The Shock Doctrine by Naomi Klein
A Vast Right-Wing Conspiracy
The Shock Doctrine: The Rise of Disaster Capitalism
by Naomi Klein
Metropolitan. 558 pages. $28.00
Just a month before Naomi Klein published No Logo in January 2000, the anti-globalization movement held its giant coming-out fracas at the World Trade Organization meeting in Seattle. Her timing was perfect. The book quickly became the movement’s unofficial bible, as well as an introductory text for every professor and journalist looking to understand the “root causes” of this violent new phenomenon. Over the last seven years, the young Canadian author has become the Noam Chomsky of her generation. A poll conducted in 2005 by England’s Prospect magazine put her at number eleven on the list of top “global intellectuals.”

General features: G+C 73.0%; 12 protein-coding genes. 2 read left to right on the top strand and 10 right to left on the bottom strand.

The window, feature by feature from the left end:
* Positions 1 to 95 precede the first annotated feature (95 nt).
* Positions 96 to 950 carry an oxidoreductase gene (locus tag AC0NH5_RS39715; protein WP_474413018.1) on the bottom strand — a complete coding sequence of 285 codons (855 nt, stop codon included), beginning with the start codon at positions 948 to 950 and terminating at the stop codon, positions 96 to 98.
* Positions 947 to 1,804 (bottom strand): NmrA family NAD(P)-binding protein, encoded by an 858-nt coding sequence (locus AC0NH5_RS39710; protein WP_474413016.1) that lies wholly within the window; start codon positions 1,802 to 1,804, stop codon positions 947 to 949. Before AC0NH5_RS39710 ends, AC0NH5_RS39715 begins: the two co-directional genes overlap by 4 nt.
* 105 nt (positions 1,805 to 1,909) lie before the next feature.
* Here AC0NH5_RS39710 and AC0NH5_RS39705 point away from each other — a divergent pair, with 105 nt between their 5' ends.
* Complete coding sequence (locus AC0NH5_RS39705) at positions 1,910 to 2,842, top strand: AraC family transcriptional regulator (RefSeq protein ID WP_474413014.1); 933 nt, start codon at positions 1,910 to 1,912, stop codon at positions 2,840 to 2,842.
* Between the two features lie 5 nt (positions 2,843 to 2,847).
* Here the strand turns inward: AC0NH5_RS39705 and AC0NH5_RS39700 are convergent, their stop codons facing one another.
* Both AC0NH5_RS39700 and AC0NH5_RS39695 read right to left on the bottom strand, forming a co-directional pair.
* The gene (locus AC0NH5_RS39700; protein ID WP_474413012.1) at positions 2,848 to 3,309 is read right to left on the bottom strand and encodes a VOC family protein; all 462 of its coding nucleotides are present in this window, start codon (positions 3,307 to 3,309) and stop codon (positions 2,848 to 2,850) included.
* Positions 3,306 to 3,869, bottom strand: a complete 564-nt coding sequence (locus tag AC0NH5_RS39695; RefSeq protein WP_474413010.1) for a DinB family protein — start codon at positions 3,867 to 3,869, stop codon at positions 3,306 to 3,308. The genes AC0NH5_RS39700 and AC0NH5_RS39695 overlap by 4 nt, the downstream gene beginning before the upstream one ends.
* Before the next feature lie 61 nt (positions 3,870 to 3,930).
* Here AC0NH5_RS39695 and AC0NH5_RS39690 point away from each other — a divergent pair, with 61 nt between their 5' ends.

But like other anti-globalization activists, Klein faced a quandary after the attacks of 9/11. How was she to square her convictions with the demonstrated reality that Islamofascism is a greater threat to our well-being than, say, McDonald’s or Wal-Mart? In her new book, The Shock Doctrine: The Rise of Disaster Capitalism, Klein finesses this question in an original and ambitious way.
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